Both the Reformation and the inclusion of the country into the Danish kingdom were imposed upon the people and its leaders. The National Council was dissolved in 1536, and Norway was formally annexed to the kingdom of Denmark. Yet again, Norwegian mentality had to be remolded. Once more, the course must change. For a second time, translation played a part in the process, both in Denmark and in Norway. There was however a significant difference in intellectual focus. In Denmark, Lutheran pamphlets were imported, translated, and debated on a large scale. In Norway, the old sagas came to the fore.

Denmark became Norway’s main link to European humanism. There was direct contact between Danish intellectuals and leading humanists (i.e., Erasmus, José Badé, and Thomas More), and through personal friendships with Danish colleagues (Christiern Pedersen and Peder Palladius in particular) the reformed clergy in Bergen were indirectly connected to European humanism.

The Reformation demanded radical changes of both Norwegian society and mentality, and many essential issues had to be addressed. The dioceses were all in dire straits. Revenues were insufficient because the Crown had confiscated most of the church’s properties, reducing tithes and taxes. In Bergen, the abusive presence of the Hanseatic merchants, who controlled trade and commerce along the coast, was a sore point. It was widely believed that the Germans were responsible for the general moral decay. The city administrators therefore looked for ways to increase revenues, strengthen religious and moral education, and limit the humiliating privileges of the Hanseatics. In a context of growing frustration with the status quo, a handful of people started reexamining the past in search of solutions to the most urgent problems.

The ancient laws were translated and examined by legal experts – the only people able to read and interpret the Old Norse texts. Their study led to a heightened awareness of the sovereign past and the inherited rights and privileges of both church and people. The recovery of the past fostered an interest in the nation’s history and a yearning for a new national identity. Absalon Beyer read the material that was translated at the Chapter and used it as source material for Om Norgis Rige, his very touching personal comments on contemporary political and economical issues.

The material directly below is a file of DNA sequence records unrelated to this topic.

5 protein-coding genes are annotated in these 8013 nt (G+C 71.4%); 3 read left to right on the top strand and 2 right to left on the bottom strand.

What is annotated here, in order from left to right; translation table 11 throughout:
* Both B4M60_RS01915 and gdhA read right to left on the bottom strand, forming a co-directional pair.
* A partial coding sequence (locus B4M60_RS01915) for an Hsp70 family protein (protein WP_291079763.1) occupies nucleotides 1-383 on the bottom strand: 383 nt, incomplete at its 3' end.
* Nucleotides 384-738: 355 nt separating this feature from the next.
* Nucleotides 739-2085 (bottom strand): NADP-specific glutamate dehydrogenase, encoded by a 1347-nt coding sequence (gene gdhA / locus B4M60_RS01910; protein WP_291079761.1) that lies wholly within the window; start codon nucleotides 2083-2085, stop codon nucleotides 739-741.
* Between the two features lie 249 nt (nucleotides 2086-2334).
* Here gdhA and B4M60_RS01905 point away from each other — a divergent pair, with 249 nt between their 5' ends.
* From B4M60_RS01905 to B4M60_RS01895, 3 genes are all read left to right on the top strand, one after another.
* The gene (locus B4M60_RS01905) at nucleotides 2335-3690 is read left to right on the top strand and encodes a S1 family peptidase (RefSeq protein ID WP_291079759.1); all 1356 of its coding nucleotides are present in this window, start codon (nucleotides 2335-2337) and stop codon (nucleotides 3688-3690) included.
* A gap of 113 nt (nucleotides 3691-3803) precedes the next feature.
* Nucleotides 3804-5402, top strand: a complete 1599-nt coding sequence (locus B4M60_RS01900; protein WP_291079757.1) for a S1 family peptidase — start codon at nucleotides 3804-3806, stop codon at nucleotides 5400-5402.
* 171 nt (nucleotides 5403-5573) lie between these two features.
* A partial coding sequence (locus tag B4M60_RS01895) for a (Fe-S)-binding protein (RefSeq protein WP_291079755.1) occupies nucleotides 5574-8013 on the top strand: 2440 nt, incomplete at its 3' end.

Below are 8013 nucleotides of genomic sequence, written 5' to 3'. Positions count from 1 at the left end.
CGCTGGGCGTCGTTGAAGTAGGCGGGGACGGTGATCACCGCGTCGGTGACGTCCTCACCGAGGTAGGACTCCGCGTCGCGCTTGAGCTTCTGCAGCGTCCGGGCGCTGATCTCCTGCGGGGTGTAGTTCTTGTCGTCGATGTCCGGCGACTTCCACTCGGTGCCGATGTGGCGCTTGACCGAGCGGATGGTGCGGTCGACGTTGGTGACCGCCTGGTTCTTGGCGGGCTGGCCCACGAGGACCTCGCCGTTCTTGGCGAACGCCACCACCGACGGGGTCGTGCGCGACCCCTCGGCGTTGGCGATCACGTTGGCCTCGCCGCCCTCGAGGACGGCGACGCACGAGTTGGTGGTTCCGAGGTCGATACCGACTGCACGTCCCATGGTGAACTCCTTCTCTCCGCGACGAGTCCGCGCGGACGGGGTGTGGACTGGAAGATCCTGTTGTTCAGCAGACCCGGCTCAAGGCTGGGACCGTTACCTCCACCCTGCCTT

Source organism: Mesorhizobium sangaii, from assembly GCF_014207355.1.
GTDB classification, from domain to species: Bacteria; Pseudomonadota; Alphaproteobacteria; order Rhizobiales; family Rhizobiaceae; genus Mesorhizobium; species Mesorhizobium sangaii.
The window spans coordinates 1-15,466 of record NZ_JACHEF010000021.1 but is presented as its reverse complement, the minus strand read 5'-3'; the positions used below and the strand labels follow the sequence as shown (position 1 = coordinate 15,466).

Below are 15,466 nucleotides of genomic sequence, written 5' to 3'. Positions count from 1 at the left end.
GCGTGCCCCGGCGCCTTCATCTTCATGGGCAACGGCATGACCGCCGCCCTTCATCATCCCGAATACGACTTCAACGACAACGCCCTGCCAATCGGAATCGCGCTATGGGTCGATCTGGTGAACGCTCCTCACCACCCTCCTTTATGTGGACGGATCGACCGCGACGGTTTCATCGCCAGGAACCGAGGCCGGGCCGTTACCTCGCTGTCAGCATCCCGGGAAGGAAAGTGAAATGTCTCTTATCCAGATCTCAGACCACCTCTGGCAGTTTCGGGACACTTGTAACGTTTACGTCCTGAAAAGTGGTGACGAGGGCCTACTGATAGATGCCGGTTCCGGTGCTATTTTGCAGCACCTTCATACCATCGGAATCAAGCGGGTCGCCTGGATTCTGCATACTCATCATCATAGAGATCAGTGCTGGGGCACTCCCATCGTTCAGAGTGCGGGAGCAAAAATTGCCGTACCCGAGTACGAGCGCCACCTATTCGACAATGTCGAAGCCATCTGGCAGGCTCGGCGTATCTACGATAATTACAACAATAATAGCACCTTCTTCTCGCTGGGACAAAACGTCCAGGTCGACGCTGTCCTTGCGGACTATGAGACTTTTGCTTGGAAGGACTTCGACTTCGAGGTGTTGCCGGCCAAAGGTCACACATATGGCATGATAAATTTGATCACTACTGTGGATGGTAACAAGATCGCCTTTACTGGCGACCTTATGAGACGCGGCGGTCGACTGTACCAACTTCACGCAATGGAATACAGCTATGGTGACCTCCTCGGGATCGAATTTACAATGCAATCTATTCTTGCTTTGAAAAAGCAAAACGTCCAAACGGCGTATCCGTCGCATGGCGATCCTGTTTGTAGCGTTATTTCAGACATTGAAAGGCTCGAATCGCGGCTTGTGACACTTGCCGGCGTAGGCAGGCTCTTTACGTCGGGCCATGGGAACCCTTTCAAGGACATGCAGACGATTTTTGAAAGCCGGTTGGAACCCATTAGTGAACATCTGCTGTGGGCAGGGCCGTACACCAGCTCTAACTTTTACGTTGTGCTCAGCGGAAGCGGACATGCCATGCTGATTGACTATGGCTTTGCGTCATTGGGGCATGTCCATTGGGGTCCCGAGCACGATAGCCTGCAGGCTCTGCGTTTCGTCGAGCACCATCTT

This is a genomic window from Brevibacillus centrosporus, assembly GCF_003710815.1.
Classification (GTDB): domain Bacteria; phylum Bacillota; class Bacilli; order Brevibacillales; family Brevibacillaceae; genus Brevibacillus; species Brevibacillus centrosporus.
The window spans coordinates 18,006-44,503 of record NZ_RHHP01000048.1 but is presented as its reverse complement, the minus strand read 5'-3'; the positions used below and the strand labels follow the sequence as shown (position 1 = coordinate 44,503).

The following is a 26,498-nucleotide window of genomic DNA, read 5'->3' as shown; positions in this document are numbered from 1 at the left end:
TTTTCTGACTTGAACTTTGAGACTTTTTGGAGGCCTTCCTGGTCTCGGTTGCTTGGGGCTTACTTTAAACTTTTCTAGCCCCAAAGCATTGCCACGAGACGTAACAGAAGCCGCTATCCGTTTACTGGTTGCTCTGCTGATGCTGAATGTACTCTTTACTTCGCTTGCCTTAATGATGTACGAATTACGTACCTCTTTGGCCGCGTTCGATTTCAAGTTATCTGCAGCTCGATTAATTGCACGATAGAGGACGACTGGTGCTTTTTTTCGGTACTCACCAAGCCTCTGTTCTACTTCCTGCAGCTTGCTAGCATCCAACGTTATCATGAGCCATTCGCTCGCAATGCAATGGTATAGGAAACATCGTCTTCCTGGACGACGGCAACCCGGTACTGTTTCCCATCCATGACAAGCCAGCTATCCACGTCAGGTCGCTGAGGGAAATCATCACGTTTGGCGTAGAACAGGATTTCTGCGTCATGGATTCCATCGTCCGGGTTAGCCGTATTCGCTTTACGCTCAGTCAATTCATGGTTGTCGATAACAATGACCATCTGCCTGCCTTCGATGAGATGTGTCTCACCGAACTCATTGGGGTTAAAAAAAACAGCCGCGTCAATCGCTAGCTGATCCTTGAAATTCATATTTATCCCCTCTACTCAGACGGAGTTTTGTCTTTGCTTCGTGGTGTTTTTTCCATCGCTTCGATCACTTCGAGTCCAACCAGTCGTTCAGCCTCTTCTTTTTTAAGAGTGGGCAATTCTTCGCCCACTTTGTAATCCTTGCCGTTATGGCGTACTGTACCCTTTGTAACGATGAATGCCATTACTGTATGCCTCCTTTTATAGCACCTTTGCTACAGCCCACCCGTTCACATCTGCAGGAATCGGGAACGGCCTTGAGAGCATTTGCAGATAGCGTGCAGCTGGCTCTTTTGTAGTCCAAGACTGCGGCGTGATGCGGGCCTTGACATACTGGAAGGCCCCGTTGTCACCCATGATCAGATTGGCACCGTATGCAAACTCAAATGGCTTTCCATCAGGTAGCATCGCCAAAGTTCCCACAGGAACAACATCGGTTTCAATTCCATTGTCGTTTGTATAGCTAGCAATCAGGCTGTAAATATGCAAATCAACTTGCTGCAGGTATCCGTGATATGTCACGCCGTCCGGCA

Beyer was indeed the first author of a Norwegian history since the saga writers, and Bergen may have emerged as a new cultural center had the civil and church administrations not been moved to Oslo in order to be closer to the King’s administration in Copenhagen. The intellectual circle in Oslo had both more people and money, and was resolutely more productive than the one in Bergen. This is where the governor resided, and where the reformed humanism grew to maturity in all its Latin apparel. The expression was mainly Latin, but the focus was purely national. Jens Nilssøn wrote Historia regum Norvegiae based on his private Old Norse manuscript collection. Halvard Gunnarssøn translated the kings’ sagas into Latin verse (Chronicon regum Norwegiae).

Towards the end of the century, when Lutheran doctrine had been effectively implemented and the counter-reformation had failed, the time was ripe for new input from abroad. Danish-born Hans Mogensen, Bishop of Trondheim, translated Philippe de Commynes’ Mémoires, his personal recollection of Louis XI and Charles VIII. This account was the only foreign vernacular history translated into Danish in the Reformation century. Mogensen’s successor, Anders Christensen Aarebo, turned to contemporary reformed French literature, translating the epic La sepmaine by Guillaume du Bartas. In his days, Bartas was considered as great as Ronsard. This translation marked the beginning of a new era for literature in the vernacular in Norway. It was the first timid return to French literature before Ludvig Holberg started composing satirical comedies in the spirit of Molière.

Conclusion

Translators in medieval Norway had needed imagination and inventiveness. New words had to be created and explained. However, the encounter with the foreign did not suppress the national; rather, it influenced and guided its evolution. The largely anonymous Old Norse translators sought and contributed to the inclusion of other in self, to the assimilation of new cultural values and concepts. The attitude had been extraverted and inclusive, dynamic and open.

European humanism had been a predominantly Latin enterprise, rooted in a long-felt need to re-establish the authoritative texts of Christianity which had been corrupted by generations of commentaries, glossing and compilation. The concern was for auctoritas, the quest was still universal truth. 16th-century Norwegian humanism was an introverted and exclusive activity, almost narcissic in nature, as scholars concentrated on the former self in an attempt to reestablish a sense of pride and nationhood and find workable solutions to fundamental societal problems. Almost the entire Reformation century was dedicated to exploring the nation’s not so distant, yet glorious and sovereign past. The movement that had started out as a vernacular phenomenon, ended as a Latin exercise at a time when the vernacular gained ground in other countries. The national identity was strengthened in this retrospective process. In Norway, the Renaissance term of ad fontes had found its own national expression.